Circumzenithal arc

Taken 18May18 at around 1830 CEST. In this photo, one can notice the normal solar halo around the sun and an upper halo (having saturated colours) similar to an upside-down rainbow called the “Circumzenithal Arc”. According to the UK Met Office such arcs are formed when sunlight refracts through horizontal ice crystals at such an angle that the light enters the crystal through its flat top face and exits through a side prism face causing the distinctive upside-down rainbow effect. Althaugh it is said to be quite common, actually I have only seen this arc for the first time since I began photographing clouds and only through shear luck and clear eye detail, the visibility of such an arc to a ground observer requires a combination of atmospheric conditions. The height, depth and position of the ice clouds must be right as the cloud needs to be at a specific angle convex to the sun. The position of the observer is also important since its visibility can vary greatly over short distances.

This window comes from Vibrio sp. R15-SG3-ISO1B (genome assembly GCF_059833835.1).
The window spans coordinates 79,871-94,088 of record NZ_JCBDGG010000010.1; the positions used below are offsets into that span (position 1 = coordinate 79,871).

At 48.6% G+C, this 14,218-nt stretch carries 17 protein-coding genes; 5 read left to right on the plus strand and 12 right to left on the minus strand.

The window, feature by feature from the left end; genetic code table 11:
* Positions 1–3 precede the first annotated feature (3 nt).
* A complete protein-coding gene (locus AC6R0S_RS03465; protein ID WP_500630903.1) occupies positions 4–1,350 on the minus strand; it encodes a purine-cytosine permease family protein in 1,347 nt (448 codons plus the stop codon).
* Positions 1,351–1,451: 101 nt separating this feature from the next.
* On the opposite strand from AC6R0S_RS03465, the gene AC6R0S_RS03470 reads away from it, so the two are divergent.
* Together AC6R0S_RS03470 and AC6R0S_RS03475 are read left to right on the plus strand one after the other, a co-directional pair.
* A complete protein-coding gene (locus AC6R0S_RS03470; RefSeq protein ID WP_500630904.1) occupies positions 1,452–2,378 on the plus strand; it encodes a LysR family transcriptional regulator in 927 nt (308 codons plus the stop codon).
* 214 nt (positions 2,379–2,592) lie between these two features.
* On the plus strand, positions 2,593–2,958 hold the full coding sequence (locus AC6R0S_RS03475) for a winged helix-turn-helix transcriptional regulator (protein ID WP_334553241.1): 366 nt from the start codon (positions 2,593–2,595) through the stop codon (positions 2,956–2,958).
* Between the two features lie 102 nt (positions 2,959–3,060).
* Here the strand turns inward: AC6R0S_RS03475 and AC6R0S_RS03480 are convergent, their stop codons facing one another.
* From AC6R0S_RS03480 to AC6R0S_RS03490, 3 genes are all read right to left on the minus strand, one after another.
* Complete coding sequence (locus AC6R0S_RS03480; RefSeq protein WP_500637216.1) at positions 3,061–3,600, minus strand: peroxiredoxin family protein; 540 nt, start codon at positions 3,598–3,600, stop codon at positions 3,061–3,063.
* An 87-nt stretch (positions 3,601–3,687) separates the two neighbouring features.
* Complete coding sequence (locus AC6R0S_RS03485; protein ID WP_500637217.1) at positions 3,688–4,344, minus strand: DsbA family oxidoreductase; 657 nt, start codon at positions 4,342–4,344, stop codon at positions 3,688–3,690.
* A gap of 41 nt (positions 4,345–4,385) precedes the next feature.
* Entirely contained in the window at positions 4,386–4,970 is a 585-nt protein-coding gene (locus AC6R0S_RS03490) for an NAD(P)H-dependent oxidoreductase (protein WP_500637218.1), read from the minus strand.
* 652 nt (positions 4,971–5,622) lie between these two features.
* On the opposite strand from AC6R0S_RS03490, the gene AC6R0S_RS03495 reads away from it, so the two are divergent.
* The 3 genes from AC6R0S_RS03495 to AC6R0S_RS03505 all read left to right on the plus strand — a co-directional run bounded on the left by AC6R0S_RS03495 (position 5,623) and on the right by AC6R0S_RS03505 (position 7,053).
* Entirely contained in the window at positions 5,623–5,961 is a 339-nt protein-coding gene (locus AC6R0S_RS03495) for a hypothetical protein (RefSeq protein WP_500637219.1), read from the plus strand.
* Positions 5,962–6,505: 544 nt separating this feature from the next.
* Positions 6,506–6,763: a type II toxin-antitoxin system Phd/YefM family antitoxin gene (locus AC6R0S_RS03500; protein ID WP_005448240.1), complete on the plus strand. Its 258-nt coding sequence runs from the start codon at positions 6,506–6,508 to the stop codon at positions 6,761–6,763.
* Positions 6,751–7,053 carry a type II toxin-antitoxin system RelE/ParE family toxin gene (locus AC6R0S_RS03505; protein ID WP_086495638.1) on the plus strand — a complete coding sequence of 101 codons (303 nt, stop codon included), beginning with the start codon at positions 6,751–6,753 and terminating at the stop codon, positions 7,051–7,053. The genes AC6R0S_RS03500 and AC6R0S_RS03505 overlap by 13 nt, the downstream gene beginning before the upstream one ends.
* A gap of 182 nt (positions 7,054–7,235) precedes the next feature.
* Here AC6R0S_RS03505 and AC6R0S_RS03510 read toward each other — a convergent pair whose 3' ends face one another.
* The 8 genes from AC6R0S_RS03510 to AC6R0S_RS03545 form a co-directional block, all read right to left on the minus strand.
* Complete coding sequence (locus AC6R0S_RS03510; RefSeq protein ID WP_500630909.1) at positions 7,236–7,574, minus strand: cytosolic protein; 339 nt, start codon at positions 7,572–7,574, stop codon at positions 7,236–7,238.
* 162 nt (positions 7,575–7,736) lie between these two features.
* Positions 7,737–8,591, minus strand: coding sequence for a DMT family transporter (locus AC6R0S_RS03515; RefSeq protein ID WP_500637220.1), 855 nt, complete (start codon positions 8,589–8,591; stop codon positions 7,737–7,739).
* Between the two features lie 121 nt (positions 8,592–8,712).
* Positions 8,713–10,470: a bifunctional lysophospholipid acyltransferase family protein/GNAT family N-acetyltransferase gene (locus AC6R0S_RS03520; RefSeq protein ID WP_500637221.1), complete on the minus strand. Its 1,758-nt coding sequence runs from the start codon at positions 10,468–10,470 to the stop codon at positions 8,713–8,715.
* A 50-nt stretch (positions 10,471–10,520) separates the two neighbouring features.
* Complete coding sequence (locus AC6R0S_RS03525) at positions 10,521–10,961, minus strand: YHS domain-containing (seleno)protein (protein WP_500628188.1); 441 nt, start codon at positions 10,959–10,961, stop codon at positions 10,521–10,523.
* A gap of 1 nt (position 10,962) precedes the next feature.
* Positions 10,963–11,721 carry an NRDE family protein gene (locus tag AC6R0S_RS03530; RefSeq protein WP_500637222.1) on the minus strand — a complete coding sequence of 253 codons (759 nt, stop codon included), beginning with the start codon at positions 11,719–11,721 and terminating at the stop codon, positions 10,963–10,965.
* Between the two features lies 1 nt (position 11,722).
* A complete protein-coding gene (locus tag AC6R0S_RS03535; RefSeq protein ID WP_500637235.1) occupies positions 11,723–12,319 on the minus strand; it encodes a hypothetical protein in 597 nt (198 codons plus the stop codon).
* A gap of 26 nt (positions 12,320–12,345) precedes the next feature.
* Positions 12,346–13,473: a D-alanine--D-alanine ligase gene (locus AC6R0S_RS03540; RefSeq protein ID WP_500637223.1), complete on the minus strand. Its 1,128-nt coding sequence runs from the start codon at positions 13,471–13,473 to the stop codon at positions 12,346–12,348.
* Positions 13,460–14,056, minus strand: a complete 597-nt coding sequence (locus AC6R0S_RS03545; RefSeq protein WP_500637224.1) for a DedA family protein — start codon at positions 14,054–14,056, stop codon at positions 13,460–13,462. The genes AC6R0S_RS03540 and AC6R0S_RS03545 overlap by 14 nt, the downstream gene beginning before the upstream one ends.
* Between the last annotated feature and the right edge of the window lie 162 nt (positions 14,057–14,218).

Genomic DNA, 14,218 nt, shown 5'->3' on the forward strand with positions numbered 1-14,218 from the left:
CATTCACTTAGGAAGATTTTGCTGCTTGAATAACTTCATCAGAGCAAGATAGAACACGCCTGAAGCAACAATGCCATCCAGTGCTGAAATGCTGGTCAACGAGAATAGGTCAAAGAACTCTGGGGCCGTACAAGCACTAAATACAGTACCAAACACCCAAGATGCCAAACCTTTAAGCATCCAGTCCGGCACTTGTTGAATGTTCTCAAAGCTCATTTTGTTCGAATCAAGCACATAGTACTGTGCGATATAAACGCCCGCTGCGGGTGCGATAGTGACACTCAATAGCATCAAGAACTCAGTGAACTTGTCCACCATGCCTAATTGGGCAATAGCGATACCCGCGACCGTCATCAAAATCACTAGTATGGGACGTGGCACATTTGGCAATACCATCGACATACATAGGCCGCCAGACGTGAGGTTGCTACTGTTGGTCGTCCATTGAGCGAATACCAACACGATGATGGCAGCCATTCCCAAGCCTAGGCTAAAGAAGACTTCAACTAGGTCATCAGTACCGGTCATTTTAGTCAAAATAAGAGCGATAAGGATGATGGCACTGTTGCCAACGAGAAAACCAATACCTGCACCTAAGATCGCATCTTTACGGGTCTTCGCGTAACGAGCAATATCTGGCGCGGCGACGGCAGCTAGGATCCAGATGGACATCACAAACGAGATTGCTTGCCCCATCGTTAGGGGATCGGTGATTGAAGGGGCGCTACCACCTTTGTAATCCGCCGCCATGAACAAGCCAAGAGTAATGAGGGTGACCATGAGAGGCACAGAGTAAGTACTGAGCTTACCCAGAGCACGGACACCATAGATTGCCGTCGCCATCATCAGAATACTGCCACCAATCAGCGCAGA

As this photo was sent to for their analysis, it was commented that a section of the 22 degree ring and its upper tangent arc including some trace of 46 degs supralateral arc seemingly in contact to the circumzenithal arc were noticed lower in the photo. It was explained that circumhorizontal arcs occur when sun elevation is high hence appear low in the sky below the sun whilst this arc was seen high in the sky as the sun was setting when the photo was taken.

The first thumbnail is another view of the same phenomena. The high clouds being cirrostratus nebulosus developed at a height of around 8.3km to 10km at temperatures well below -30C making them primarily ice crystals and were associated with the edges of upper-level thunderstorms that developed in North Africa due to a heat low pressure system present over the region.

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